Many questions arise when growing your own fennel plants. Are there different types of fennel? How long do fennel take to grow, and how do you know when it’s ready for harvesting? Learn the answer to these questions and ways to grow fennel in an herb garden.
Growing Fennel and Caring for My Herbs
Growing fennel is fairly straightforward as long as you provide your plants with the right care to encourage strong bulbs and herbs. Unless you live in zones 10-11, fennel is not one of the herbs to plant in fall. It is primarily a spring and summer-growing plant.
Discover the different types of fennel for your garden, the soil conditions and sun requirements they need, and how to maintain them as they grow.
The most important thing to understand when growing fennel is that there are two main types. First, herb fennel or sweet fennel (Foeniculum vulgare) grows three to five feet tall with fine fronds that resemble dill.
This type produces clusters of yellow flower heads in late summer, and the stems, leaves, and seeds are harvested.
Florence fennel or Finocchio (Foeniculum vulgare var) is a shorter plant with dark green foliage, and it grows a large, flat, and thick bulbous base.
Both varieties produce the famous licorice or anise flavor and are favorite plants for beneficial insects and pollinators like the swallowtail butterfly, honeybee, and bumblebee. Sweet fennel is a host plant for the black swallowtail butterfly larvae.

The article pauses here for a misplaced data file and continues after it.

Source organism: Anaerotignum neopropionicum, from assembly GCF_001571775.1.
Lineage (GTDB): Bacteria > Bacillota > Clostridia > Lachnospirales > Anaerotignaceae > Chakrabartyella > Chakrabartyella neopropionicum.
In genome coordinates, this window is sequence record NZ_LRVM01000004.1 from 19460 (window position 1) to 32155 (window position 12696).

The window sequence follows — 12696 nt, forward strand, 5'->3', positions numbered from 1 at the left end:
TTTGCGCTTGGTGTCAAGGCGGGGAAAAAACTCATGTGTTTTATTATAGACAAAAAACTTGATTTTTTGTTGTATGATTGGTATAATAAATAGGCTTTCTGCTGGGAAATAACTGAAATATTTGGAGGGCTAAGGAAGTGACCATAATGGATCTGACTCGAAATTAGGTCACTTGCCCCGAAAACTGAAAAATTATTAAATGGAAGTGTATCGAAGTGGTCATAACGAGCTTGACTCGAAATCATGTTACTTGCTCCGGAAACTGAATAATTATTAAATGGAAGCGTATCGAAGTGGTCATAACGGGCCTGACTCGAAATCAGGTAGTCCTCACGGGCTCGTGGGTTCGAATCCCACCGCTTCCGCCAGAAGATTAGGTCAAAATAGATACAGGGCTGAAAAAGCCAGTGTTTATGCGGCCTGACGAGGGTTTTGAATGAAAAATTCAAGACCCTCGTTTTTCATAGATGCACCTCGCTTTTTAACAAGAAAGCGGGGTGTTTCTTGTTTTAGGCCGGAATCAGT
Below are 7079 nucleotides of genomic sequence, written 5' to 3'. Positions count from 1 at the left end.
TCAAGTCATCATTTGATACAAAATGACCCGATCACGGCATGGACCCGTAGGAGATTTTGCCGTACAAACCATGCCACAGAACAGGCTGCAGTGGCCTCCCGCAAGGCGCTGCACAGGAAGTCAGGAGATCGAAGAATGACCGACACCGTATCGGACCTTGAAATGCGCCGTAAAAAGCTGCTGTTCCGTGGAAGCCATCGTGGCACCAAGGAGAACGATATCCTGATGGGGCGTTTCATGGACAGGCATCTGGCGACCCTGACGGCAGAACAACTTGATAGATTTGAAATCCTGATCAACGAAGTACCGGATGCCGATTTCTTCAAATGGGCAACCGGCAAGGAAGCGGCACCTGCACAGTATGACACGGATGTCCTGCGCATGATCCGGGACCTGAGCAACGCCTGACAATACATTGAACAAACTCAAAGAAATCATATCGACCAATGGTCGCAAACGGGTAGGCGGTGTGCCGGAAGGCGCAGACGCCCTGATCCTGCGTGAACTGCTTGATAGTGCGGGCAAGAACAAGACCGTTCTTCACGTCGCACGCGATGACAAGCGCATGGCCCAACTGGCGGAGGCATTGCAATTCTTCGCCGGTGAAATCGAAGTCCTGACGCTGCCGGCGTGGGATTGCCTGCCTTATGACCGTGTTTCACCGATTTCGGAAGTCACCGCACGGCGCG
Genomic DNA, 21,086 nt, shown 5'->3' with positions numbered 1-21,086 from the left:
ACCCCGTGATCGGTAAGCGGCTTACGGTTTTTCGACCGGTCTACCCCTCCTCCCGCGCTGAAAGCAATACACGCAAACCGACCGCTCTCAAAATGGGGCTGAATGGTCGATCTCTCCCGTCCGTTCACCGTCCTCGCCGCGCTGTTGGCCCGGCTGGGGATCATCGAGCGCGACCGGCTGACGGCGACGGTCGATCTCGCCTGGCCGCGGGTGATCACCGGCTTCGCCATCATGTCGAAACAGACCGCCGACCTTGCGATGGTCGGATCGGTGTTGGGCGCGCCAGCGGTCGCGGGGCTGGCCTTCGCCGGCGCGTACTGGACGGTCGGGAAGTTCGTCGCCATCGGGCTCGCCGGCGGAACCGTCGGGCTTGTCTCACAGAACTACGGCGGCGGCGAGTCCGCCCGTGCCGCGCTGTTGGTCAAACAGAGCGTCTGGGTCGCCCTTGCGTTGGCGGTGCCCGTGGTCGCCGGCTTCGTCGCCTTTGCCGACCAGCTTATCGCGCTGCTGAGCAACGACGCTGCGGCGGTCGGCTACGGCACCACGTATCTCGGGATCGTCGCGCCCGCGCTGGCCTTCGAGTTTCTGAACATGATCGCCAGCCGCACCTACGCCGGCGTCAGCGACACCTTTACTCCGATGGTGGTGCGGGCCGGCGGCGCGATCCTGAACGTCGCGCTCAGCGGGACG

While fennel is a member of the carrot family, it is not a root vegetable. Instead, it grows from a taproot and is a cousin to herbs such as dill, caraway, and cumin. It is a short-lived perennial plant that produces best during the second growing season.
While it is not often thought of as invasive, it re-seeds and is somewhat aggressive, so some maintenance is necessary to prevent it from taking over the garden.
Fennel plants love growing in full sun in well-drained, acidic soil rich with organic matter. They grow rather tall, so they are perfect for growing at the rear of a garden. They need about one inch of water weekly and a high nitrogen fertilizer after developing bulbs.
Once your plants establish themselves, they require very little assistance from you other than the early summer pruning and fall deadheading.
However, it is essential to keep a close eye on them during the growing season to ensure they aren’t infested with pests, such as aphids, armyworms, cutworms, whiteflies, and slugs.